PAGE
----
With the emphasis on healthier foods, Extension officials at the Texas A&M AgriLife Research Center at Weslaco are working with new technologies in molecular biology and plant sciences to develop “next generation” crops to protect the environmental and natural resources of Texas while improving the health of consumers. They say another goal is to help Texas farmers in the Lower Rio Grande Valley, once the center point for vegetable production in Texas, find efficient, high yielding fruit and vegetable crops that could help the region return to the glory of vegetable-days-gone-of-old.
It shouldn't be surprising that Extension research focuses on many of the same nightshade vegetable crops cited in the MRFR seed study noted above. Analysts believe these types of vegetables are expected to be in high demand in the years to come and represent crops suited to the Texas environment and conditions.
Nightshade vegetables are part of the Solanaceae plant family, which contains well over 2,000 different species. The variety extends well beyond vegetables to include innocuous flowers such as morning glories, and even toxic herbs, such as belladonna; nightshade trees also exist. Still, vegetables are a prominent part of the family, so much so, that Solanaceae is sometimes called the “potato family” or "tomato family."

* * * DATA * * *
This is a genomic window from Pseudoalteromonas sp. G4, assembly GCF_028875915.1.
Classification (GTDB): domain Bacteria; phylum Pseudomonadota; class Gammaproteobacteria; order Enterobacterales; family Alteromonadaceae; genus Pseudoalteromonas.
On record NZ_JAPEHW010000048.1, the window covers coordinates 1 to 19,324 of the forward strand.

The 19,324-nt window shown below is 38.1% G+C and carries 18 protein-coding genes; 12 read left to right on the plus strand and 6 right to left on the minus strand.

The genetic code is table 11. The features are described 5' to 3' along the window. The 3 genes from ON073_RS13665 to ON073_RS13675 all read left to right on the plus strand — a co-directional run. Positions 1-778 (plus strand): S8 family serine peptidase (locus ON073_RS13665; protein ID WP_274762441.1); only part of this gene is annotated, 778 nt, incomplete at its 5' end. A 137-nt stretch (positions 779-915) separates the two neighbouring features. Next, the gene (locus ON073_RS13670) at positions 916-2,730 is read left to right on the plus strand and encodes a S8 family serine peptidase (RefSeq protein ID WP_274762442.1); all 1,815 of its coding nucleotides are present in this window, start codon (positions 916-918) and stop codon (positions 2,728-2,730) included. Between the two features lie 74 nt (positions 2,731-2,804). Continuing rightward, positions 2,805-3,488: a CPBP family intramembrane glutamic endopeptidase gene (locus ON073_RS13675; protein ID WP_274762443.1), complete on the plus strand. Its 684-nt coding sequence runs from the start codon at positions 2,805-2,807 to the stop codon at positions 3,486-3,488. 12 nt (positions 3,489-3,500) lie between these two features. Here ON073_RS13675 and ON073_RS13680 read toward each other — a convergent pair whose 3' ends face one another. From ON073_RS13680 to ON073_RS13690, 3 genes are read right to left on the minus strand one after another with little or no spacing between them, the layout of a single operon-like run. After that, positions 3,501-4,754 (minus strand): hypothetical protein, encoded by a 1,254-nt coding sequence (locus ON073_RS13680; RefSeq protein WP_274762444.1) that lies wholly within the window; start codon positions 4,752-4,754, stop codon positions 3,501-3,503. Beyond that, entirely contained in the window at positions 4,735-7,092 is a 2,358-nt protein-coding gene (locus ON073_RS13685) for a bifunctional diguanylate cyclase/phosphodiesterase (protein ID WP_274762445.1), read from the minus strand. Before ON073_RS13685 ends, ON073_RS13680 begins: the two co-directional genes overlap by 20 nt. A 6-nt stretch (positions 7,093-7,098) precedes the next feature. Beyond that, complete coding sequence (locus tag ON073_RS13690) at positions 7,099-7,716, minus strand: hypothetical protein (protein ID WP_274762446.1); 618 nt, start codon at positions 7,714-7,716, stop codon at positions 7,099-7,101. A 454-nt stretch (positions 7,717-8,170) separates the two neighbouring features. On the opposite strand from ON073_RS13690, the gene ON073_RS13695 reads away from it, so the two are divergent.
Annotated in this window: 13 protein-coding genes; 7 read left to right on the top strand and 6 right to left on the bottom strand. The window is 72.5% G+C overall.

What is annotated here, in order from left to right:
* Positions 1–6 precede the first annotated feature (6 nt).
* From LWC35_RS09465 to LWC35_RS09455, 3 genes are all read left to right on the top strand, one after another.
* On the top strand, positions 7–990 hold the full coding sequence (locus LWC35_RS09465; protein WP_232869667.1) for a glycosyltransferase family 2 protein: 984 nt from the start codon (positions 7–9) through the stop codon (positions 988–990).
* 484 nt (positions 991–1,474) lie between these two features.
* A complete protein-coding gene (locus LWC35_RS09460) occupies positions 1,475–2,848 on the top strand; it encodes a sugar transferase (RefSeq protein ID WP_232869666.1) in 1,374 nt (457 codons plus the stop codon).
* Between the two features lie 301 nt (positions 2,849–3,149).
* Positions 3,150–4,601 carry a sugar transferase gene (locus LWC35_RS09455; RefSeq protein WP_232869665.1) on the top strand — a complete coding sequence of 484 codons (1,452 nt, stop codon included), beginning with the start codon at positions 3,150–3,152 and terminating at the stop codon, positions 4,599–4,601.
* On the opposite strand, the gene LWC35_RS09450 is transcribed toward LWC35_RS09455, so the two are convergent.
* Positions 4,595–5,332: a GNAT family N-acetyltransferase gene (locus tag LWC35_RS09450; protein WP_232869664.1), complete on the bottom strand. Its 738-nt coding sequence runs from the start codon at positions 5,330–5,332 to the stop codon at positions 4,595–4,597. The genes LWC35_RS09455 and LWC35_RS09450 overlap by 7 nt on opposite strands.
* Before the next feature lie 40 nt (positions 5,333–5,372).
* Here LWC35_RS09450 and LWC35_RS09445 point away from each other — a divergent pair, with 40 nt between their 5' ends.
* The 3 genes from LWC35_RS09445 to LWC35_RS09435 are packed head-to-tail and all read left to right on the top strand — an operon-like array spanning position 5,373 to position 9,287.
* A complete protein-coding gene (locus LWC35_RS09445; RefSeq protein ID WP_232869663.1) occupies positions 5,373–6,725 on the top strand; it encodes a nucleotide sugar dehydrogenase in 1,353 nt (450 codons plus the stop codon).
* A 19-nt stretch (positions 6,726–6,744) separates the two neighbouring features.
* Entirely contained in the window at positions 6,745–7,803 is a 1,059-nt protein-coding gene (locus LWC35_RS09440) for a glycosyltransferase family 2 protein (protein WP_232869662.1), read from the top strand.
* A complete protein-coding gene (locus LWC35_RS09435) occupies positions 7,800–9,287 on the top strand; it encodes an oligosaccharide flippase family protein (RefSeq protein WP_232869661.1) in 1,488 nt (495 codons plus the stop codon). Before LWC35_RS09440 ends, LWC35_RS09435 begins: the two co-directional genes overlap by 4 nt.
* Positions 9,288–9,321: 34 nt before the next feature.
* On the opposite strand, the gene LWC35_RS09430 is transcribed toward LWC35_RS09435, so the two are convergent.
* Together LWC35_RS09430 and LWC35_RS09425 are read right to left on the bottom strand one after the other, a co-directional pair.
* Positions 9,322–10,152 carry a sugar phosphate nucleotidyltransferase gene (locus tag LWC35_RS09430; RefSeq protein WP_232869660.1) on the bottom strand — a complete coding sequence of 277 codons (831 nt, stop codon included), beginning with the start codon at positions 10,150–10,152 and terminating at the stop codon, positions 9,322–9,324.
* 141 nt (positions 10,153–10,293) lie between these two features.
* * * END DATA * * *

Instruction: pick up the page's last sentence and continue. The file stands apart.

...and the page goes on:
Specifically, nightshades adaptable to Texas farms and environment include potatoes, chile peppers, bell and sweet peppers, tomatoes, eggplant, and tomatillos.
In addition to the development of better seeds for nightshade vegetables, Texas crop officials expect a growing need for better fruit and nut varieties and more organic and heritage seed varieties to meet the growing demand for healthier food products.
SEED DEVELOPMENT MARKET ANALYSIS
The major key players in the fruit and vegetable seed market today include:
Bayer CropScience AG (Germany)
Syngenta AG (Switzerland)
Monsanto Company (U.S.)
Groupe Limagrain (France)
Takii & Co., Ltd. (Japan)
Advanta Limited (India)
Sakata Seed Corporation (Japan)
Western Bio Vegetable Seeds Ltd. (India)
Mahindra Agri (Samriddhi) (India)
Fruit and vegetable seed manufacturers across various regions follow the strategy of improving existing products as well as increasing the manufacture of disease resistant varieties of fruit and vegetable seed to meet consumer demand.
MRFR officials say this is one of the major factors for the surge in demand for fruit and vegetable seed. Netherlands is among the dominating countries holding a major share in fruit and vegetable seed market and exports the product in various other countries including Spain, Germany, U.S., France, Turkey and others.
The global fruit and vegetable seed market is segmented into North America, Europe, Asia Pacific, and rest of the world (ROW). Europe holds a major market share followed by North America. The high demands for fruit and vegetables from the developed countries of these regions are contributing to the positive growth of the fruit and vegetable seed market. The Netherlands, U.S., Mexico, Germany and Spain are the major importers of fruit and vegetable seed. Europe is found to be the major exporter of fruit & vegetable seed and exports mostly to countries of the Asia-Pacific region.